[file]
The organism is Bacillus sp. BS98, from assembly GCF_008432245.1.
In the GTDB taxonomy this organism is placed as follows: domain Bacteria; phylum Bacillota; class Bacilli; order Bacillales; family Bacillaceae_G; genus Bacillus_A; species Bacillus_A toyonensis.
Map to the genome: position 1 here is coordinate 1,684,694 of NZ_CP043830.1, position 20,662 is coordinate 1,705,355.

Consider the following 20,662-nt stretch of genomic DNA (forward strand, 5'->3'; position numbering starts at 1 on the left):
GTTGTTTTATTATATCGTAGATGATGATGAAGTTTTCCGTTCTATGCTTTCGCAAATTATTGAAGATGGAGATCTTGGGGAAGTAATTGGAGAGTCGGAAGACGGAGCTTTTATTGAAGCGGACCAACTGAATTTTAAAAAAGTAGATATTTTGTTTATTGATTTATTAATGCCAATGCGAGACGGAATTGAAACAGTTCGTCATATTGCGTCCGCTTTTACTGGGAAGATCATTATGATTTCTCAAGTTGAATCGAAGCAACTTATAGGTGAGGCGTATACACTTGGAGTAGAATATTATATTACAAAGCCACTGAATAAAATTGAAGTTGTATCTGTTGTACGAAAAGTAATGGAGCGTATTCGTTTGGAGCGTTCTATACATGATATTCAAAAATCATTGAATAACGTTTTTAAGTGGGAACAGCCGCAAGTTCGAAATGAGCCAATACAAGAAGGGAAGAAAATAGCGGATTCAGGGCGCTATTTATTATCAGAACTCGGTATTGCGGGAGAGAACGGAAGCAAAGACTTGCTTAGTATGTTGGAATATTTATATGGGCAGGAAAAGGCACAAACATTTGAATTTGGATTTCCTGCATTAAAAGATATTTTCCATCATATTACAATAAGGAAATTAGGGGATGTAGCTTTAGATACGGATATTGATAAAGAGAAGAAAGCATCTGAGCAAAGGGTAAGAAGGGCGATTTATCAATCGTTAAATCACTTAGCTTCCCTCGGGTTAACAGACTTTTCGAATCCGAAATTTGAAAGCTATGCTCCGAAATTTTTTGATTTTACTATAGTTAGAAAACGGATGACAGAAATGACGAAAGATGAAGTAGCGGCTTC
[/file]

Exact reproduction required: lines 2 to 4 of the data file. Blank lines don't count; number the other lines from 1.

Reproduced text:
In the GTDB taxonomy this organism is placed as follows: domain Bacteria; phylum Bacillota; class Bacilli; order Bacillales; family Bacillaceae_G; genus Bacillus_A; species Bacillus_A toyonensis.
Map to the genome: position 1 here is coordinate 1,684,694 of NZ_CP043830.1, position 20,662 is coordinate 1,705,355.

Consider the following 20,662-nt stretch of genomic DNA (forward strand, 5'->3'; position numbering starts at 1 on the left):